No deal reached at fiscal cliff talks in Washington; Obama 'modestly optimistic'


US President Barack Obama walks across the South Lawn upon return to the White House on December 27, 2012 in Washington, DC. Obama returned to Washington under pressure to forge a year-end deal with Republicans to avoid the tax hikes and spending cuts of the "fiscal cliff."



Political leaders from both sides of the debate trying to avoid the dreaded “fiscal cliff” appeared somewhat optimistic after today’s meetings with President Obama in Washington. The optimism was for naught, as they emerged from the meeting with no deal in hand, according to Politico.

CBS News reported Obama told reporters he was "moderately optimistic" about reaching a deal before Tuesday.

The meeting was a "good and constructive discussion about how to prevent the tax hike on the middle class," Obama said in a news conference.

The president had invited Senate Majority Leader Harry Reid (D-Nevada), Senate Minority Leader Mitch McConnell (R-Kentucky), House Speaker John Boehner and (R-Ohio) and House Minority Leader Nancy Pelosi (D-California) to the White House for meetings on Friday afternoon.

"I'm hopeful and optimistic," McConnell told the Senate floor, after returning from the 65-minute White House meeting.

Congress was supposed to use the weekend to discuss ways of avoiding going over the cliff – a combination of higher taxes and government spending cuts set to take effect on January 1.

Reid indicated he and McConnell may be able to work out a deal by the time the Senate returns Sunday afternoon, CBS News said.

“I am hopeful there will be a deal that avoids the worst parts of the fiscal cliff, namely taxes going up on middle-class people,’’ Sen. Chuck Schumer (D-New York) told NBC’s Today earlier in the day.

“I think the odds are better than people think,’’ he had added.

Sen. John Thune, a Republican from South Dakota, had also told NBC that "it is encouraging that sides are sitting down."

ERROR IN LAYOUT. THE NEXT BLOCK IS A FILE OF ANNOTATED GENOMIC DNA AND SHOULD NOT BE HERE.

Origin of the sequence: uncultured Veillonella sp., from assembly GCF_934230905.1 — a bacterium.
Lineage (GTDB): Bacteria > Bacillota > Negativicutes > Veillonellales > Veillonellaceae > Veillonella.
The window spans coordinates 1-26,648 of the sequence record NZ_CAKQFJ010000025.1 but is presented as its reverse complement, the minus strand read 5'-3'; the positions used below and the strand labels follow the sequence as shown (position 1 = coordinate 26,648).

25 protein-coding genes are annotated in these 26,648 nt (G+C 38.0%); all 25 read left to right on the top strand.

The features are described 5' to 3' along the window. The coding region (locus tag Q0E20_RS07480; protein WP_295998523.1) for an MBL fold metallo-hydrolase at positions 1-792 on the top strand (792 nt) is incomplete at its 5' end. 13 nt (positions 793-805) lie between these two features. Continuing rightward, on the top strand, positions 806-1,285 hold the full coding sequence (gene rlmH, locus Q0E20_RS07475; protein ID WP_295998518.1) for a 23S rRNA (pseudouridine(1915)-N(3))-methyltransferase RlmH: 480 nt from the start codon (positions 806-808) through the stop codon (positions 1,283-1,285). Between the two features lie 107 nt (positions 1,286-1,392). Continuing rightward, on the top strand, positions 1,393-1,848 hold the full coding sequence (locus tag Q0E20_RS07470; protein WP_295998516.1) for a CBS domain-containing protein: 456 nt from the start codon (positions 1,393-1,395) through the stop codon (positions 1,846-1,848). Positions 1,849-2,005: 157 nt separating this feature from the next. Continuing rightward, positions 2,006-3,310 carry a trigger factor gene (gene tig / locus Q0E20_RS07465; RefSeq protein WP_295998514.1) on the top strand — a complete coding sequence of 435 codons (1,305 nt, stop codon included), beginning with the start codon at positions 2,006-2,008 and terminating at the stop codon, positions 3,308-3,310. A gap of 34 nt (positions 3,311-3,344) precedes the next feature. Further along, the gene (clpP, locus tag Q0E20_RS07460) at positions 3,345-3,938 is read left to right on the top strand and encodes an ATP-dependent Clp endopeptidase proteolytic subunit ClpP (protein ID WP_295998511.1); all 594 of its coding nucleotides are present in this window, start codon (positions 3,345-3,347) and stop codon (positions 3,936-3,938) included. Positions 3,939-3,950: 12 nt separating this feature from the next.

"They continue to have lines of communication there open, and I view that as optimistic as well,” Thune said.

Today’s meeting at the White House was the first since mid-November for Obama and the congressional heavyweights, The Associated Press reported.

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With the New Year's deadline looming, an average American family earning $50,000 to $75,000 faces a $2,400 tax increase.

Among the theories of how to avoid the cliff, Obama will propose a "scaled-back package," Bloomberg reported.

Obama will likely renew tax cuts for the middle class, extend unemployment insurance benefits, prevent cuts to Medicare reimbursements to doctors and stop an expansion of the alternative minimum tax, Bloomberg reported.

Republican Sen. Olympia Snowe of Maine said the issue can't continue into 2013, CNN reported.

She said that Americans need to see true leadership from their elected leaders.

"Hopefully they'll agree to a framework," Snowe told CNN. "We've got to demonstrate we have some capacity left to make decisions in Washington on these very significant issues for the country."

Not everyone is convinced, however, that there’s enough time.

“I’m very surprised that the president has not laid out a very specific plan to deal with this,” Sen. Bob Corker (R-Tennessee) told CBS This Morning.

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